If there’s one thing A.J. Moore wants you to know about Lake Erie Speedway, it’s this: “We’re still here.”
After the Greenfield Township facility stopped offering weekly racing in 2015, some people thought the business closed, Moore says. But that’s not the case: It merely shifted gears and changed its business model.
Now, Lake Erie Speedway operates as a special-events venue, offering a broader array of entertainment options – yes, including some auto racing.
The past few seasons have included successful ventures like Crash-A-Rama and Monster Truck events, as well as the recent Nitro Circus and Lantern Fest events.
The decision to take the racetrack in a different direction proved to be a good one, Moore says – both for the business and for the overall community.
The numbers alone bear that out:
During Crash-A-Rama and Monster Truck events, only about 60 percent of Lake Erie Speedway’s patrons come from Pennsylvania, Moore says – the rest come from neighboring states to spend their entertainment dollars here.
The Nitro Circus event in August filled the grandstand with 4,000 fans. Last weekend’s Lantern Fest drew 5,000 visitors – some driving seven or eight hours to get here.
Many of those visitors end up supporting other local businesses, including restaurants and hotels, Moore points out. Last year’s Lantern Fest, which drew 3,000 fans, used about 600 hotel rooms, he says.
It’s part of Lake Erie Speedway’s goal to become a destination in the broader community.
“We try to bring in events that help the economy and help keep people employed,” he says.
Though the 2017 season is wrapping up, there are still a few big events coming up.
On Sept. 9, the National Fireworks Association will take a break from their annual expo (held at the Bayfront Convention Center) to offer a two-hour public fireworks display, set to music, at Lake Erie Speedway.
And on Sept. 29-30, the season will close with the 67th annual Race of Champions, which features 100 to 125 cars in a weekend of racing. The race – the second longest consecutive auto-racing event in North America, second only to the Indy 500 – promises to bring yet another crowd to the grandstand at Lake Erie Speedway.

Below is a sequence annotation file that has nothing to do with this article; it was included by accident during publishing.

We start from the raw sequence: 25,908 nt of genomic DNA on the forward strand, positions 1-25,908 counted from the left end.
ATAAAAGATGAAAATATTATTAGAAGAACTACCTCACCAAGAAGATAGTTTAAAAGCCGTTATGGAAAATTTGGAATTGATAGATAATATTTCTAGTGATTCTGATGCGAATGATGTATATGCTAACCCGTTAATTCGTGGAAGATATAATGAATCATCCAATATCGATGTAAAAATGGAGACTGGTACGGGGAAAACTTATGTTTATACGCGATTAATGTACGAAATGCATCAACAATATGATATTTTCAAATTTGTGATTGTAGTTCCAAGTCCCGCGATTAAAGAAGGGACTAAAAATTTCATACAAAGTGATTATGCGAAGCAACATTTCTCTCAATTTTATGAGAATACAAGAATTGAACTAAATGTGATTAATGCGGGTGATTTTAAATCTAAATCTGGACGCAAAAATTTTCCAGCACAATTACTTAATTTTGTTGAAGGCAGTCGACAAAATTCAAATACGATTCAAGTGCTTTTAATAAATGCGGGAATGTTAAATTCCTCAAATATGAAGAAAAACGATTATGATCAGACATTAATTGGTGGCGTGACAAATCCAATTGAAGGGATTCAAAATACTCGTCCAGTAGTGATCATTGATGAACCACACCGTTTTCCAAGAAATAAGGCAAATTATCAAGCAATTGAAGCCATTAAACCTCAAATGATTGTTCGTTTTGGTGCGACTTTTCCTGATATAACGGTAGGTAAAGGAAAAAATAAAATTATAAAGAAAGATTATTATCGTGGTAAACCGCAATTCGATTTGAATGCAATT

With events like that, it should be increasingly clear that Lake Erie Speedway is still in business. “We’re alive and well,” Moore says. “We’re still doing our best to bring big events to the community.”
About Lake Erie Speedway: As the name implies, the Speedway got its start in auto racing, holding weekly races on its 3/8-mile asphalt track. On an event day, the facility employs about 50 people part-time. Moore, as the operations manager, is the only full-time employee. As an outdoor venue, Lake Erie Speedway closes for the winter, leaving its operations to the summer season. “We only have 90 days to do what we want to do,” Moore says.
Why Erie County: Lake Erie Speedway has found valuable support from the Erie County community, particularly from the Erie Sports Commission, Moore says. The Commission has helped Lake Erie Speedway not just bring in events, but to bring in a variety of events that help to diversify the pool of patrons.
Challenges of Erie County: The weather is a notable challenge for the outdoor venue. But another challenge – competition – is almost a good thing, Moore says. Lake Erie Speedway doesn’t schedule events that would compete with other area festivals, including Roar on the Shore and Discover Presque Isle. But, as Moore says, “Erie’s not a place that doesn’t have stuff to do.” In the summertime, that means Lake Erie Speedway is competing for entertainment dollars with church festivals, beaches, free concerts, fairs and more. “There’s a lot to do. There’s plenty to go around, as long as people go out and do it,” Moore says.
Fun fact: Lake Erie Speedway has 1,396 parking spaces, with more room to park in surrounding fields.